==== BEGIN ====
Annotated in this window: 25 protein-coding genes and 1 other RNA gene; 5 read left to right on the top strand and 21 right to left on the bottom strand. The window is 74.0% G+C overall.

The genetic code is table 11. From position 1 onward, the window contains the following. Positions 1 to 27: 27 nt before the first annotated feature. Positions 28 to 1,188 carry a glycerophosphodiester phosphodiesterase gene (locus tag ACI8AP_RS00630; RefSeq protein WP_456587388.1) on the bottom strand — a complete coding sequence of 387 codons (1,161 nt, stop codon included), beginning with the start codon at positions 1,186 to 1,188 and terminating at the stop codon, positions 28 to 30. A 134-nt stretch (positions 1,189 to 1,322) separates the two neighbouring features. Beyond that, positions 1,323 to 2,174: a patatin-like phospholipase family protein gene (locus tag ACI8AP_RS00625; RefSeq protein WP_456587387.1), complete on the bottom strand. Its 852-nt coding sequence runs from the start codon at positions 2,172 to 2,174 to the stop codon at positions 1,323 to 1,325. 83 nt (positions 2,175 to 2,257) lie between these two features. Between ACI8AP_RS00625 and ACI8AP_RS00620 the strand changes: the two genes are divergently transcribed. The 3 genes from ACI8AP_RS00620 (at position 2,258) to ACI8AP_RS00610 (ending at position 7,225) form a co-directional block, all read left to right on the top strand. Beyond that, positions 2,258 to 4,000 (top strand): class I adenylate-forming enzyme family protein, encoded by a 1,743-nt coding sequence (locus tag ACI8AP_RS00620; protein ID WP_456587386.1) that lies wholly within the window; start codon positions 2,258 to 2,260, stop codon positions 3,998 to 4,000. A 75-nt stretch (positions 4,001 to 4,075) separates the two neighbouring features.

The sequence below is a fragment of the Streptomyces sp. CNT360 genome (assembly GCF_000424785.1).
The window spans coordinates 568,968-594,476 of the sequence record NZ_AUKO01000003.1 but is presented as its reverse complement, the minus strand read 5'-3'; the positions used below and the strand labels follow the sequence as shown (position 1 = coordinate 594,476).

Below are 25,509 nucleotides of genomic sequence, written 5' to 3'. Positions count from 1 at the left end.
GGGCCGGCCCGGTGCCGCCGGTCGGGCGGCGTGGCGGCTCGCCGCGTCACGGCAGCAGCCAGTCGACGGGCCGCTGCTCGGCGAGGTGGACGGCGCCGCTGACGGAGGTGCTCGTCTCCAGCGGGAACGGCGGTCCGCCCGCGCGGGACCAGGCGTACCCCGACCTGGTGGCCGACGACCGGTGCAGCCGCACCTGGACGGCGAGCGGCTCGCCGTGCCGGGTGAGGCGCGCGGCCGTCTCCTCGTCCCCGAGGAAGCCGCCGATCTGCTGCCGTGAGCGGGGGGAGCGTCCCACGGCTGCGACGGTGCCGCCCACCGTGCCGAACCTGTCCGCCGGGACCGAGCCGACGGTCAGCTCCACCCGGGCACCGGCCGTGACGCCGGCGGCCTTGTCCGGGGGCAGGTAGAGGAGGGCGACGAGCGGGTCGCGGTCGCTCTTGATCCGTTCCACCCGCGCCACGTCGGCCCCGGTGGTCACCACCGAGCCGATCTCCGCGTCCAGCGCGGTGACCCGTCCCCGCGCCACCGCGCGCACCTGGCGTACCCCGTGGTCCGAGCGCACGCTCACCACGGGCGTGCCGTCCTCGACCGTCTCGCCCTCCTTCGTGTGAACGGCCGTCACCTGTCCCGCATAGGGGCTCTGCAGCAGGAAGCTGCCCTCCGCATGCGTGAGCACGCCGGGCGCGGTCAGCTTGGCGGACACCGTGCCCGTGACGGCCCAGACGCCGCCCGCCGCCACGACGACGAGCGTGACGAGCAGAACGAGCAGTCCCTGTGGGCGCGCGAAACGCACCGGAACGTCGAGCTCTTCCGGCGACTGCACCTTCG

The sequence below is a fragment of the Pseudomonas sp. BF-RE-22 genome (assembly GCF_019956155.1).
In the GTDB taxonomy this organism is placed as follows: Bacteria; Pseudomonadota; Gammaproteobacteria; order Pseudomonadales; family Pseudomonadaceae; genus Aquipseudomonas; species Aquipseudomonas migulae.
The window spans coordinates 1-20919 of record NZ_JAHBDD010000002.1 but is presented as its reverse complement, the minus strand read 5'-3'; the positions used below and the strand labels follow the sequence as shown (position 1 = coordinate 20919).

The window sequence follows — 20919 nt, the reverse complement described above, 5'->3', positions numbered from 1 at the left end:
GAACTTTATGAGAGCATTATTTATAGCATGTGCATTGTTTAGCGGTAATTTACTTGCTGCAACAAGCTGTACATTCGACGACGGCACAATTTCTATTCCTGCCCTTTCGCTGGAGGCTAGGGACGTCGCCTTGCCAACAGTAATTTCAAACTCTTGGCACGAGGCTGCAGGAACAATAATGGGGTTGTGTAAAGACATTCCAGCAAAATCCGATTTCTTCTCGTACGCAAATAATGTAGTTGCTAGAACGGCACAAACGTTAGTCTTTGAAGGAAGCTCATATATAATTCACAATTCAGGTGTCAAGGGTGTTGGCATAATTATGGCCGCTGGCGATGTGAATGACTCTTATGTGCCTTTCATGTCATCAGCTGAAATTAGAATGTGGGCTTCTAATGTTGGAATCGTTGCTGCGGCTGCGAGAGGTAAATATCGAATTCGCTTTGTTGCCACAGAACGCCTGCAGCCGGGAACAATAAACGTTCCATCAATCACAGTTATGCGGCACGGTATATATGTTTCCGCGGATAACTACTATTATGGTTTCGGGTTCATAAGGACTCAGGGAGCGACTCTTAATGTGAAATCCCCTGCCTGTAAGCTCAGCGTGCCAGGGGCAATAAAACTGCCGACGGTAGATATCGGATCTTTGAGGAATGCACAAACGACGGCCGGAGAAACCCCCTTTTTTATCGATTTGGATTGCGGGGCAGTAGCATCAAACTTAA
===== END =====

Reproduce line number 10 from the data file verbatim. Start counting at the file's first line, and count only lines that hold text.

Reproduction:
The window sequence follows — 20919 nt, the reverse complement described above, 5'->3', positions numbered from 1 at the left end: